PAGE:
Members may not be aware that the Union can take legal action to enforce their rights under the enterprise agreement applying to their school.
Although most schools are scrupulous in ensuring they comply with the relevant industrial instrument this is not always the case.
All IEU agreements (and the modern award) set limits on the use of temporary appointments. Temporary appointments are supposed to be used for replacement teachers (for example to replace a teacher who is on extended leave) or for genuine short term specific tasks.
A teacher who is incorrectly classified as temporary may find it harder to enforce redundancy and unfair dismissal rights if their appointment is not renewed. For this reason, members should check their letter of appointment when they start a new job to ensure it reflects their understanding. A finish date on the letter (typically the last day of Term 4) means the appointment is temporary.
The Multi Enterprise Agreements (MEAs) applying to AIS independent schools provide that a teacher shall not be employed on successive temporary appointments except where each appointment is for a different purpose.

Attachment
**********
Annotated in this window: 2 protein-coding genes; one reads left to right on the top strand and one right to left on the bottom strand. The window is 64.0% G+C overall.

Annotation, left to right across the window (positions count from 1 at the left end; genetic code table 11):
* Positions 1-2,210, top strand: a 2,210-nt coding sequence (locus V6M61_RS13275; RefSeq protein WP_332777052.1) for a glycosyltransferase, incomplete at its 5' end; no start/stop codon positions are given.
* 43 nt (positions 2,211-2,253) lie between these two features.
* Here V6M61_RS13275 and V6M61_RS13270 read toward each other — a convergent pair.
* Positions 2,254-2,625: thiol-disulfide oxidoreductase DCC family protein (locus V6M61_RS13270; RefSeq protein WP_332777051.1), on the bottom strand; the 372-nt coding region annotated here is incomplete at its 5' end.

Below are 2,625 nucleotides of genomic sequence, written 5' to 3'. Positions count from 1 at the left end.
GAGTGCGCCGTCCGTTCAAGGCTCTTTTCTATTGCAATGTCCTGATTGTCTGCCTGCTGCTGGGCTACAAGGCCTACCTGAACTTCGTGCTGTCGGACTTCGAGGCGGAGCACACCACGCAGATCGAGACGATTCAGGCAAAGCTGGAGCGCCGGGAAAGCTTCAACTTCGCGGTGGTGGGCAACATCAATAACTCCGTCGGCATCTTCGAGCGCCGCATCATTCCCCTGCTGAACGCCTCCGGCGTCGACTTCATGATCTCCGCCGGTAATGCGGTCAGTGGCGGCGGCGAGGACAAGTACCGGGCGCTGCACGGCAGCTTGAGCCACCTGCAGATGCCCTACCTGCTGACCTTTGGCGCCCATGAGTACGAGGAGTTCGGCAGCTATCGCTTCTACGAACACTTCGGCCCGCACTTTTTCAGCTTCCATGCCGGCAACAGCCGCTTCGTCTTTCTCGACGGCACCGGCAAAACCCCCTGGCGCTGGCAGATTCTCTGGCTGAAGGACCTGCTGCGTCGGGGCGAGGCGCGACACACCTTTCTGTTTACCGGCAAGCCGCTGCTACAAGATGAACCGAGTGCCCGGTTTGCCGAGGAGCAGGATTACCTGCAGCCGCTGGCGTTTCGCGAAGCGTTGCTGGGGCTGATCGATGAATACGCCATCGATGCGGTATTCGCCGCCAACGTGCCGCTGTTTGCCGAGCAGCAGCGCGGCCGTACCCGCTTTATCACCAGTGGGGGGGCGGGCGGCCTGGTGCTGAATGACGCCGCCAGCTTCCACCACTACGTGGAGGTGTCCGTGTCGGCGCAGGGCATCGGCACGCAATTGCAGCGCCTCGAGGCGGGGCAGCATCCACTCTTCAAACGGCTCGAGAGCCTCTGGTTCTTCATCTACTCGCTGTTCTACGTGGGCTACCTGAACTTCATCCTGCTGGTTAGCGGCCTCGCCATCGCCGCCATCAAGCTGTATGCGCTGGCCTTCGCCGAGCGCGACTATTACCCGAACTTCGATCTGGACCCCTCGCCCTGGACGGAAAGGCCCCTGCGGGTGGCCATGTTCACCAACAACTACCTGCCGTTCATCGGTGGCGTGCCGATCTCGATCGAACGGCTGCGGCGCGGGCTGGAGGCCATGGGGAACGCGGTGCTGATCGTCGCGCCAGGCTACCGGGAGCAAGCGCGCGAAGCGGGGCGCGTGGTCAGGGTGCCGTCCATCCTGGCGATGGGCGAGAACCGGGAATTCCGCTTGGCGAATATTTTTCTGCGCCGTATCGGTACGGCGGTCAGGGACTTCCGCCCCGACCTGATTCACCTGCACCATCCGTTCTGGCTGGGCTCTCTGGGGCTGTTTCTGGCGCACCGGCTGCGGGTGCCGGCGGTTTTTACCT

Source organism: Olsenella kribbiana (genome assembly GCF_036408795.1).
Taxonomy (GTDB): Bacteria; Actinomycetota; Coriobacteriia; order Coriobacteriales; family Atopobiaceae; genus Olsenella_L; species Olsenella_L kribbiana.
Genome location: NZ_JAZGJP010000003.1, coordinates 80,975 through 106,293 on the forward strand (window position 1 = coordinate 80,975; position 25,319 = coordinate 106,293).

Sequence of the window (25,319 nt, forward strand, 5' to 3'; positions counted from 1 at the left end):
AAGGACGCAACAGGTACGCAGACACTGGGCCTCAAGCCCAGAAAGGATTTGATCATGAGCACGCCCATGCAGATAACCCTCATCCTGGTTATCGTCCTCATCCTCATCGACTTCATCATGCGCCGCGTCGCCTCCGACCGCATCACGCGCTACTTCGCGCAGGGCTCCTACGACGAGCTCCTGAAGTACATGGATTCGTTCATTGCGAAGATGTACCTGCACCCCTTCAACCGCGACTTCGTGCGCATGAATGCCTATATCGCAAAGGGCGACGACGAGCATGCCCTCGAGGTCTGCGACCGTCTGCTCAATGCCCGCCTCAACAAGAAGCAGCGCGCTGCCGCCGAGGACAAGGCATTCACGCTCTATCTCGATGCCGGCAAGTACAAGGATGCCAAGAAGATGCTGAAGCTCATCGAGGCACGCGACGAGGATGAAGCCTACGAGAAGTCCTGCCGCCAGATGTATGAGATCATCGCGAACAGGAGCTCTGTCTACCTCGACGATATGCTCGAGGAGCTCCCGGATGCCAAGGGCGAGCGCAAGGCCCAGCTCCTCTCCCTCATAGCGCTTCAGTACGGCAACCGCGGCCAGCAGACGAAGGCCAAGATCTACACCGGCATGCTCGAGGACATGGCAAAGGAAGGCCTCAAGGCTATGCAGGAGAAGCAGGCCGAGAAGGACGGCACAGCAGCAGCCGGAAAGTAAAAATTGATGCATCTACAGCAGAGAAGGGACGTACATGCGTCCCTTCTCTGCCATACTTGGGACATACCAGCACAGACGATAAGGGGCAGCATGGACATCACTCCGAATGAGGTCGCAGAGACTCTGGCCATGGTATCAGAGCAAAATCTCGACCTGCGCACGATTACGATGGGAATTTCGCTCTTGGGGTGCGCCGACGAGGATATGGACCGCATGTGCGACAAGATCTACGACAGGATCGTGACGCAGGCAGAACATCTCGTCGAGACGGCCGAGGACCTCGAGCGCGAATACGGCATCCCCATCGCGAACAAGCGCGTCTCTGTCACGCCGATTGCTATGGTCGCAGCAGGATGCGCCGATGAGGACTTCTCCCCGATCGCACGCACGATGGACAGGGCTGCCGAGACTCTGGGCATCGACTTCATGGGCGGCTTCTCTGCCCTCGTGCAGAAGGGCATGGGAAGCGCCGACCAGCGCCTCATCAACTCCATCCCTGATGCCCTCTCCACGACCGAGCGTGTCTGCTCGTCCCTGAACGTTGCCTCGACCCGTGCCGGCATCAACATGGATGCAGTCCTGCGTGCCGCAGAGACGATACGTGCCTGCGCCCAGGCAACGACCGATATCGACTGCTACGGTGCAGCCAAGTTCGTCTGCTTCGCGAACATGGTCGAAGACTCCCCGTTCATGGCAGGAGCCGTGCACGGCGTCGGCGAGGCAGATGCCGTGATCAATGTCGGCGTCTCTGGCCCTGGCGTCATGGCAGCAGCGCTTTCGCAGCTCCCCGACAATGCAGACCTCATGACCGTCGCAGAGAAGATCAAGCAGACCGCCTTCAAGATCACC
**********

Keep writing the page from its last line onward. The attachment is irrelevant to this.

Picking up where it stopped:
The MEAs also state that a temporary appointment cannot be used for probation and that any advertisement for a temporary position must make clear that it is temporary.
The Union recently won permanency for 12 teachers at a large independent school in Sydney who had been engaged as temporary teachers contrary to the MEA. These teachers will now have redundancy rights (calculated on all of their service) and unfair dismissal protection.
In another example, the Victorian branch of our Union took action in the Federal Court against a Victorian school that engaged teachers as temporary contrary to the relevant award and later falsified their records (to pretend the contracts had not been temporary) when the Union exercised right of entry to inspect the school records. The Federal Court found against the school and will now hear submissions on the penalties that should be imposed on the school (including for contempt of court).
The independent school MEAs entitles teachers to a 30 minute lunch break, free of all duties. In a secondary school, teachers may not get their 30 minutes if they are rostered on for a duty and lunch is only 40 or 50 minutes long.
The lunch break is enforceable and teachers should insist on a free period on either side of the lunch break if they are not getting the 30 minutes. The school cannot schedule staff meetings during lunch, although of course IEU members may choose to hold a Chapter meeting at this time.
If union members have any concerns about whether their rate of pay or conditions are consistent with their enterprise agreement, call the Union immediately for confidential advice. We can advise you as to the best way to enforce your rights.